erik lundegaard


Saturday June 29, 2024

Cheering Correa at Mariners Park

“Walks it off”: A nubber to the pitcher and an errant throw.

I found myself rooting for the Twins.

I spent most of June in Minnesota visiting my 92-year-ol father in M. Hospital or R. Hospital, where he was trying to recover from a stroke, and during that time we watched a lot of Twins games so I got to know them a bit. Meanwhile, I kind of lost track of my M's. Were they still in first place in the AL West? Apparently so. Nine games over .500. Had Julio become Julio again? No, he hadn't. And we still weren't hitting? No, we weren't. Pre-game, we were 29th of 30 teams in batting average, 25th in OBP, 25th in SLG. Among our regulars, Julio led in batting with a .252 average. We had pitching and not much else.

Meanwhile, the Twins had this kid, Royce Lewis, who couldn't sneeze without hitting a homerun. A few weeks back I checked and his SLG was .900. .900! For slugging. Barry Bonds looks at that and goes WTF? Twins also had superstar shortstop Carlos Correa who was beautiful to watch. Everyone on the field is a top tier athlete but some guys are just top top-tier and he was one of those. He made everything look smooth. I remember watching an at-bat in Minnesota where the ball landed in front of homeplate and Correa reached down and flipped it to the catcher in one smooth motion. The day before yesterday, I got worried when in the late innings of a Twins shellacking of Arizona, Correa got pegged in the forearm, grimaced, shook his forearm, and immediately walked off the field. He was injury prone but was finally coming back from all that. He was having a helluva June. So was he down again? No. Not a fracture. His hand went numb but feeling returned in the Twins locker room and he said he'd be in the lineup the next day, which was last night. He was. 

I went with my wife Patricia. We got there slightly late—Correa was already on first with a one-out single—which meant we'd missed the first round of boos. I should've anticipated that. I was loving Correa now but he'd been on the 2017 Houston Astros, who cheated by stealing signs with high-tech gear and sent signals via trash-can lids, and Mariners fans, and pretty much all fans, continued to boo the stars of that team. Even a guy like Kyle Tucker, who wasn't on the '17 squad, who didn't make his MLB debut until July 2018 and didn't play a full season until 2021, even he gets booed like he's Simon Legree. So it goes. Me, I'm already passed it. Plus it's boring. So when the M's faithful booed Correa lustily in his next at-bat, I took the opposite tack: I cheered lustily. I cheered even louder when, in the top of the sixth, with the M's ahead 1-0, Correa hit a 2-run homer into the bullpen in left field. The only one who said anything was a Twins fan sitting behind me. He looked confused, pointing to my M's cap. Yeah, long story, pal.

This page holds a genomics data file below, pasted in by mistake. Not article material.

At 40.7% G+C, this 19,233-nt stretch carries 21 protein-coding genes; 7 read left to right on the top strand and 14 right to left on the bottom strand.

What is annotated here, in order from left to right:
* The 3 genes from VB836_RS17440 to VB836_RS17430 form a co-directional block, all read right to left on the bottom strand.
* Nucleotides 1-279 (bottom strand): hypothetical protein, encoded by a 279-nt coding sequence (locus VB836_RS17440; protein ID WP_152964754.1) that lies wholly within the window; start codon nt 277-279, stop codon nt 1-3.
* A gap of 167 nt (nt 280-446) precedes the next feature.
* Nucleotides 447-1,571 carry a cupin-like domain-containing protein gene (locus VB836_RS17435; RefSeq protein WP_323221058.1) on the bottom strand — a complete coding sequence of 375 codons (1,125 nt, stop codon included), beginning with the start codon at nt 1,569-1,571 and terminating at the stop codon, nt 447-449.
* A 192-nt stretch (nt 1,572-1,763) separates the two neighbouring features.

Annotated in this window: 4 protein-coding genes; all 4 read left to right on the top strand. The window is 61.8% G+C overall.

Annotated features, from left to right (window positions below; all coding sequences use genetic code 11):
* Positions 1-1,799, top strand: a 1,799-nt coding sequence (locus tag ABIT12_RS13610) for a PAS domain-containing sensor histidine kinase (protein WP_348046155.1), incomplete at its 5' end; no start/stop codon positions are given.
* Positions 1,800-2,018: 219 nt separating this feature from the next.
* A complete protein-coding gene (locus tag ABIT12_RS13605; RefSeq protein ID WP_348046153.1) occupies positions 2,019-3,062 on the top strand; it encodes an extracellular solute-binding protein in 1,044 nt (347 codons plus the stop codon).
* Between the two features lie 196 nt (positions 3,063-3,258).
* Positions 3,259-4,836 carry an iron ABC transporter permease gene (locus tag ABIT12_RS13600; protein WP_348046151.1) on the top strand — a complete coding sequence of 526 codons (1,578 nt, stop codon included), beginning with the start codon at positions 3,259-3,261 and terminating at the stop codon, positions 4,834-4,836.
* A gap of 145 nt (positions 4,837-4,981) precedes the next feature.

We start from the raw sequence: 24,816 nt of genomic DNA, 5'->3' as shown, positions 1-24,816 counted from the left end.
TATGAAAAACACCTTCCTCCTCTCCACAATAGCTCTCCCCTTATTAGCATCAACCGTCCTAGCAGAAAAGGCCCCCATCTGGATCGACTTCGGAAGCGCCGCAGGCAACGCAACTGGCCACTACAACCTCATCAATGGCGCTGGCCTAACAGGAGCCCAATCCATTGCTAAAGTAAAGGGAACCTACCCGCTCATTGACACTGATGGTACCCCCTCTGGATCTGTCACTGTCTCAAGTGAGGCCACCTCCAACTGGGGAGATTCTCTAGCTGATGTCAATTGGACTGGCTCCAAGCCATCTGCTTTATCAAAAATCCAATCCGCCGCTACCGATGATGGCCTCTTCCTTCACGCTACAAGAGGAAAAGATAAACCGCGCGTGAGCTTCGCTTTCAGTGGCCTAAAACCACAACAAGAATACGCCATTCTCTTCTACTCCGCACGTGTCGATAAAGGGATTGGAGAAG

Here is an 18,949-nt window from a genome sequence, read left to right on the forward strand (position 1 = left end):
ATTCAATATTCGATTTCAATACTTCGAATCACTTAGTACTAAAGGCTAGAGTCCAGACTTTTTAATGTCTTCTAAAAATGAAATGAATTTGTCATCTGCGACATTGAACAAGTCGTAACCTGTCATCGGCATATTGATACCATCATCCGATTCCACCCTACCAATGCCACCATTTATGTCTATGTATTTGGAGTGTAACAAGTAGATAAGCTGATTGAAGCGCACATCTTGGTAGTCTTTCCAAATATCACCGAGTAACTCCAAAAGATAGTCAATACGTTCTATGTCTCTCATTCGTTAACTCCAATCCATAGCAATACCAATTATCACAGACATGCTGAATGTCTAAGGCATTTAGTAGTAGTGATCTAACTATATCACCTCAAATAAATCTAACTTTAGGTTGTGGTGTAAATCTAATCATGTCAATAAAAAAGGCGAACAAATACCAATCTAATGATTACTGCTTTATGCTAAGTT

Correa, by the way, was the only guy on either team with an average north of .300, but the Twins had five guys with averages better than Julio's, which, again, is the best on the M's. Just embarassing. Our leadoff hitter (J.P. Crawford) was near .200, our No. 3 hitter (Cal Raleigh) just scaped above .200, while our cleanup hitter (Mitch Garver) was significantly below .200. Again, we're 29th of 30. Thank god for the White Sox.

Mariners Park was packed for the first time in a long time. Because they'd just gotten back from a successful road trip? No, they'd gone 3-6 against the Guardians, Marlins and Rays. Because it was J.P. Crawford bobblehead night? Maybe. It was also Filipino Heritage Night, so that helped. It helped make it a rare midsummer sellout. Just when I didn't want to be near people.

After Correa's homer, the M's went down 1-2-3 in the sixth and seventh, but in the bottom of the eighth they got the first two guys on via walk and single. Then bobblehead guy J.P. tried to bunt but popped it up to third. Then Julio hit a slow roller to third, which Twins third baseman Jose Miranda, cousin to Lin Manuel, rushed a throw to first, which first baseman Carlos Santana tried to dig out but couldn't. A run scored and the game was tied. It stayed that way until the bottom of the tenth when we scored our ghost runner on a groundout to short (moving him to third) and a nubber back to the pitcher, whose hurried throw home sailed past the catcher. So we won on two errant throws. So it goes.

The weather was nice anyway.

Posted at 09:15 AM on Saturday June 29, 2024 in category Seattle Mariners